I was in Ipanema, Rio's beachside neighborhood, chatting with the Cariocas I met about my plans for the rest of the week, which included a visit to Centro, the downtown neighborhood on the north end of the city.
"Centro? Really? Are you sure you want to go? No one goes there. It's a little dicey." The response seemed universally negative.
"Dicey how?" I asked.
I roll my eyes when I hear this term, either because I'm reckless (true) or because "dangerous" is never really scary (also true). But when the people doing the telling are street smart, level-headed, and not easily spooked, well, it gave me pause.
"Bullshit," said Hugo Gonçalves, a writer pal who moved to Rio from Lisbon. "I work in Centro. Come down. I'll show you around."
And that was that. I spent a day in Centro, and I loved it. If Ipanema and Leblon are all about beachy living and hippie-bourgeois style — flip-flops, surfers, açai smoothies, overpriced bikinis, and sushi restaurants — Centro is gritty, historic, and industrious — colonial libraries and churches, street vendors, emerging art galleries, and skyscrapers.
Centro was the heart of Rio in the beginning of the 20th century. But as society and tastes moved south, the neighborhood lost its luster and became riddled with drugs, crime, and the ills that befall formerly prosperous urban centers. Now, however, the neighborhood is coming back, thanks to a revitalization that's the result of government effort and business development. Construction cranes are everywhere.
I was with Hugo for a few hours, but was otherwise alone in my wanderings. It made for an amazing day.
A fantastic art museum by the water built in a historic building and a modern annex linked by a suspended walkway on the top floors. I learned the history of Rio in a permanent collection, and saw a temporary exhibit about surf and skate culture.
The first place Hugo took me was this beautiful old cafe from 1894 with magnificent stained glass ceilings, elaborate tiled floors, and all the attending Belle Epoque grandeur. It's a tourist attraction for sure, but also packed with locals. Have a pastry.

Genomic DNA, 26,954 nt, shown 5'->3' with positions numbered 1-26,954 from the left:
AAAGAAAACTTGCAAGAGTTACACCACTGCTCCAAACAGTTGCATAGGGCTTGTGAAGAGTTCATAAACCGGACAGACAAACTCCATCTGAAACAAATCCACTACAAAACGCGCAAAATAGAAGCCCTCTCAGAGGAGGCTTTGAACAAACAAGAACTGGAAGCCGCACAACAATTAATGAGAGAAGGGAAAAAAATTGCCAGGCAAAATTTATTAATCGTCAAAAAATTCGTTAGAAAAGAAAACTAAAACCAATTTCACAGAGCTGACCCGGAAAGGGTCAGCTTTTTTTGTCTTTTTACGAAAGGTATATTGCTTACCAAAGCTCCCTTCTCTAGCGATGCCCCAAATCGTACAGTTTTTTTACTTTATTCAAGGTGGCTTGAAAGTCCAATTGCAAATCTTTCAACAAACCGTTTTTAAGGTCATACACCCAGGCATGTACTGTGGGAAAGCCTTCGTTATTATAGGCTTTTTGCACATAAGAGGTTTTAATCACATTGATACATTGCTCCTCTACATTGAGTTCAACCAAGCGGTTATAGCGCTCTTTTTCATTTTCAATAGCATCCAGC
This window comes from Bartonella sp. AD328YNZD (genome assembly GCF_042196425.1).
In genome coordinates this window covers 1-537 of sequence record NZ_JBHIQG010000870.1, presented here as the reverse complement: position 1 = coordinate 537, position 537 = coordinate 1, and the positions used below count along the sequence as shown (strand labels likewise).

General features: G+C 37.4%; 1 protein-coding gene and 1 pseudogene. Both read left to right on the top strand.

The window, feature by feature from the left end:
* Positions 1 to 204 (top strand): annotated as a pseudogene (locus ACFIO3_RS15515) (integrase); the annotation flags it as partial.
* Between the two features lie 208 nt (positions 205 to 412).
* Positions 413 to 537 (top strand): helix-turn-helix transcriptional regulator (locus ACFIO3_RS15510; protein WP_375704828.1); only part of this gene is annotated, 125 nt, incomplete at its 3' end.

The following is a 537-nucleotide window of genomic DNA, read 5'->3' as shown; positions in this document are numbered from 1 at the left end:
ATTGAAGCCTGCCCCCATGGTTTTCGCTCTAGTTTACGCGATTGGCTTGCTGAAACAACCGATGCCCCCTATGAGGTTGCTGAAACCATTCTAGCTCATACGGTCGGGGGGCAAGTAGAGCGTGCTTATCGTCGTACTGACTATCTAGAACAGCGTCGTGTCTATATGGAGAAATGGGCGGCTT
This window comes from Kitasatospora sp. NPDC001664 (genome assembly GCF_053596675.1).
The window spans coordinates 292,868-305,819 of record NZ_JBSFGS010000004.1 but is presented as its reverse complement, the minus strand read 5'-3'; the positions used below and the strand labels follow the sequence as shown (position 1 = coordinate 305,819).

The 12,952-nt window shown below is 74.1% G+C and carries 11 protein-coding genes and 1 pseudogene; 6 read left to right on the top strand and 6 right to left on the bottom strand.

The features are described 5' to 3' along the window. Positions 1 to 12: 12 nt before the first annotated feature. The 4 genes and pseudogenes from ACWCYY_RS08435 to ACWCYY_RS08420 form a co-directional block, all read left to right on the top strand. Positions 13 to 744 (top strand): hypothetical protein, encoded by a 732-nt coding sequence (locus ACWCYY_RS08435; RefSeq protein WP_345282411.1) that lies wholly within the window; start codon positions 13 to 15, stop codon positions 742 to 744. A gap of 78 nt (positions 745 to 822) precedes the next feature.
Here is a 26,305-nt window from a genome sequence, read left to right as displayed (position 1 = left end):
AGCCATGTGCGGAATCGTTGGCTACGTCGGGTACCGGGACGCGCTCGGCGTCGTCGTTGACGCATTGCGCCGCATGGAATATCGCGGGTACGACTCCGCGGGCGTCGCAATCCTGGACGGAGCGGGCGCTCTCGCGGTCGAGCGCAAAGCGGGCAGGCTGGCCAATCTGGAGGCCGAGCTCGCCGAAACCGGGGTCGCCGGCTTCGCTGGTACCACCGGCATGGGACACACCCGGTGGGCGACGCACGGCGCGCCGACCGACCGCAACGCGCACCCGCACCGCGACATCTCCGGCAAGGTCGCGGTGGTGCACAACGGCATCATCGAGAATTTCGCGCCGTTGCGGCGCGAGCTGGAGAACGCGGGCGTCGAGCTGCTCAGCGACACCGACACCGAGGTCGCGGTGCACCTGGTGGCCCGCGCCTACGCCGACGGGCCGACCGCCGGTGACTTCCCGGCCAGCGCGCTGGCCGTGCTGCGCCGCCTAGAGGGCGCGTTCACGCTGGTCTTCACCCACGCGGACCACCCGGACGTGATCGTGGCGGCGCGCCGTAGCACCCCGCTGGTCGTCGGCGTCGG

Rua Uruguaiana, Rua Regente Feijó, Avenida Presidente Vargas
The streets in Centro are packed with open-air vendors and shops that sell everything. It's a real bazaar with just about everything on offer: candy, toys, household supplies, clothing, hammocks, spices, electronics, you name it. Very cheap, of course. The shops on Rua Feijó are especially cute.
The most stunning thing I saw in Rio, hands down. The classic 19th-century public library is a cathedral to literature, with volumes piled to the heavens.
A Gentil Carioca
From old to new. A Gentil Carioca, whose name roughly translates as "the people of Rio," is an exhibition space for emerging contemporary art.
Another gallery of emerging art. I liked it even better than the better-known A Gentil Carioca.
The city is full of small neighborhood parks. Cruise through, find a bench in front of a good local scene, and chill for a few minutes.
A lively antiques shop and restaurant serving traditional Brazilian fare and decorated with religious objects. (If you grew up Catholic, you'll love this.)
Rua do Lavradio
We're in the Lapa part of Centro, a neighborhood known for its nightlife and antiques. Spend a few hours on Rua do Lavradio between Rua Visconde do Rio Bravo and Avenida Mem de Sá, where the best shops are Scenarium Antique, Ateliê Belmonte, Mercado Moderno, and Lavradio 15. Have a drink and a snack at one of the restaurants on the pedestrians-only block between Rua Visconde and Rua do Senado and pause whenever you hear live music streaming from inside. Impromptu street party!
Talk about colonialist imperialism: The Catholic cathedral looks like a Mayan ziggurat from the outside and inside is so dark and moody it feels dystopian. If ever a place could scare you into good behavior, this is it.
Stroll along Avenida República do Chile on the elevated walkway above the insane traffic below. Those curvilinear black-and-white cobblestones are so symbolic of Rio. I wonder if everyone rushing to their big important jobs at the banks in the surrounding skyscrapers notices that the ground beneath them feels like a funky dance floor.
Igreja de São Francisco da Penitência
This is what you think churches look like: grand, imposing, lots of gold and statues everywhere. The antithesis of the cathedral, in other words.
I loved this very cool Italian restaurant where the bartenders are hot and the pastas are tasty. It had just opened, so it wasn't on any of my neighborhood lists. I met co-owner Nicola Rombi, a former fashion world denizen, who explained that at Momus, "we use the old to make the new." Note then the classic tiles arranged in psychedelic patterns. The furniture, built by Italian artists and carpenters using pine floors that had lined the second floor. The bookshelves came from Cafe Lidador, one of Rio's oldest cafes and bars, which recently closed, and the chairs had originally been used at Gianfranco Ferre's fashion shows.
A massive, three-floor traditional dance hall, restaurant, bar, and music venue with displays of musical curios and bric-a-brac throughout. You get a ticket when you go in and pay at the exit. It's packed, with nightly shows that draw crowds. It has been covered everywhere and has the makings of a hideous tourist trap. But it's actually totally fun, and on the night I was there I saw more locals than visitors. Everyone is dancing, but no one is showing off. Except maybe the samba drummer on stage.
This is the place to end the night — a thumping, raucous bar where the band is at top volume and the crowd is totally digging it. It's hardly a secret, but, then again, it shouldn't be.
Photos by Pavia Rosati.